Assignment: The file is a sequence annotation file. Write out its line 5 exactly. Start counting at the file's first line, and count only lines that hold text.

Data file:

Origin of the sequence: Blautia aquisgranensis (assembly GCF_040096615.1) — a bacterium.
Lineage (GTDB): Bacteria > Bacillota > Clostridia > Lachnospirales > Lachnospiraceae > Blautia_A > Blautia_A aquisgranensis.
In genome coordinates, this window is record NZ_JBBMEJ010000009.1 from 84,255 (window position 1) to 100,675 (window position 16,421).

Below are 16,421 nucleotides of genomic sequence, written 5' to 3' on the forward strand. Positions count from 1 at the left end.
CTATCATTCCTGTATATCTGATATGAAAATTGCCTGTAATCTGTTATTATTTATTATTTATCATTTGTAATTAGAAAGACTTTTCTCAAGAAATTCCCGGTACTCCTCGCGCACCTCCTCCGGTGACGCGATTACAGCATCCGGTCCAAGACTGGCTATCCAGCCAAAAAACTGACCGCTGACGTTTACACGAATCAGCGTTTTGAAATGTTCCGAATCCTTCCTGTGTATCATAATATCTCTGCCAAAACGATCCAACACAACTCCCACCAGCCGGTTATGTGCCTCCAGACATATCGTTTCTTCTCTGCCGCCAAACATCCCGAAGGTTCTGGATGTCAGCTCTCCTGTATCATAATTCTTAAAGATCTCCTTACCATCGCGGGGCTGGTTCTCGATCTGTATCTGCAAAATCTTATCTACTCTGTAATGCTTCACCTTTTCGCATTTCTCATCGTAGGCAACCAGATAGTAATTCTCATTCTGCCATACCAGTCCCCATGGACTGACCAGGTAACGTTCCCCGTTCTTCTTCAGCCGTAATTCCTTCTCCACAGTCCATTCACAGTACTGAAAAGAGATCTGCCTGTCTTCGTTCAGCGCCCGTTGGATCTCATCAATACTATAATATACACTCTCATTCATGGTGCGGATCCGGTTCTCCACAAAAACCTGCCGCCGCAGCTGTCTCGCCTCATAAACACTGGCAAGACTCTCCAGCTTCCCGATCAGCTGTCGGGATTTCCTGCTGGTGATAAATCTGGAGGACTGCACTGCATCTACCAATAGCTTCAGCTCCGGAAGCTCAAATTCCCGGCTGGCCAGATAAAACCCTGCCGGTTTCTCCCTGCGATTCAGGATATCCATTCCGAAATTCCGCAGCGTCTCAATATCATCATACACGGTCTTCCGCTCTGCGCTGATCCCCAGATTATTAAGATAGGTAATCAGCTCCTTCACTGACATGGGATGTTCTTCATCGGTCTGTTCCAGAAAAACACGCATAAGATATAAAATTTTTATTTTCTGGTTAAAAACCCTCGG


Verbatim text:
CTATCATTCCTGTATATCTGATATGAAAATTGCCTGTAATCTGTTATTATTTATTATTTATCATTTGTAATTAGAAAGACTTTTCTCAAGAAATTCCCGGTACTCCTCGCGCACCTCCTCCGGTGACGCGATTACAGCATCCGGTCCAAGACTGGCTATCCAGCCAAAAAACTGACCGCTGACGTTTACACGAATCAGCGTTTTGAAATGTTCCGAATCCTTCCTGTGTATCATAATATCTCTGCCAAAACGATCCAACACAACTCCCACCAGCCGGTTATGTGCCTCCAGACATATCGTTTCTTCTCTGCCGCCAAACATCCCGAAGGTTCTGGATGTCAGCTCTCCTGTATCATAATTCTTAAAGATCTCCTTACCATCGCGGGGCTGGTTCTCGATCTGTATCTGCAAAATCTTATCTACTCTGTAATGCTTCACCTTTTCGCATTTCTCATCGTAGGCAACCAGATAGTAATTCTCATTCTGCCATACCAGTCCCCATGGACTGACCAGGTAACGTTCCCCGTTCTTCTTCAGCCGTAATTCCTTCTCCACAGTCCATTCACAGTACTGAAAAGAGATCTGCCTGTCTTCGTTCAGCGCCCGTTGGATCTCATCAATACTATAATATACACTCTCATTCATGGTGCGGATCCGGTTCTCCACAAAAACCTGCCGCCGCAGCTGTCTCGCCTCATAAACACTGGCAAGACTCTCCAGCTTCCCGATCAGCTGTCGGGATTTCCTGCTGGTGATAAATCTGGAGGACTGCACTGCATCTACCAATAGCTTCAGCTCCGGAAGCTCAAATTCCCGGCTGGCCAGATAAAACCCTGCCGGTTTCTCCCTGCGATTCAGGATATCCATTCCGAAATTCCGCAGCGTCTCAATATCATCATACACGGTCTTCCGCTCTGCGCTGATCCCCAGATTATTAAGATAGGTAATCAGCTCCTTCACTGACATGGGATGTTCTTCATCGGTCTGTTCCAGAAAAACACGCATAAGATATAAAATTTTTATTTTCTGGTTAAAAACCCTCGG